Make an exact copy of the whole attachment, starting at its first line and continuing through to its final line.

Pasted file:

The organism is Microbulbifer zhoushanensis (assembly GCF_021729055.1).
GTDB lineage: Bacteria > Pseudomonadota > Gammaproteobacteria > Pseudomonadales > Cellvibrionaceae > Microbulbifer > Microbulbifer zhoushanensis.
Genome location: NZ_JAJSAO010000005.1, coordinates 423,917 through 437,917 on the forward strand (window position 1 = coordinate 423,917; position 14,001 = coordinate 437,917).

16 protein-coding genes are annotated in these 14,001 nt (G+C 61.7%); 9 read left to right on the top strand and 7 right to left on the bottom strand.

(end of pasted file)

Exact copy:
The organism is Microbulbifer zhoushanensis (assembly GCF_021729055.1).
GTDB lineage: Bacteria > Pseudomonadota > Gammaproteobacteria > Pseudomonadales > Cellvibrionaceae > Microbulbifer > Microbulbifer zhoushanensis.
Genome location: NZ_JAJSAO010000005.1, coordinates 423,917 through 437,917 on the forward strand (window position 1 = coordinate 423,917; position 14,001 = coordinate 437,917).

16 protein-coding genes are annotated in these 14,001 nt (G+C 61.7%); 9 read left to right on the top strand and 7 right to left on the bottom strand.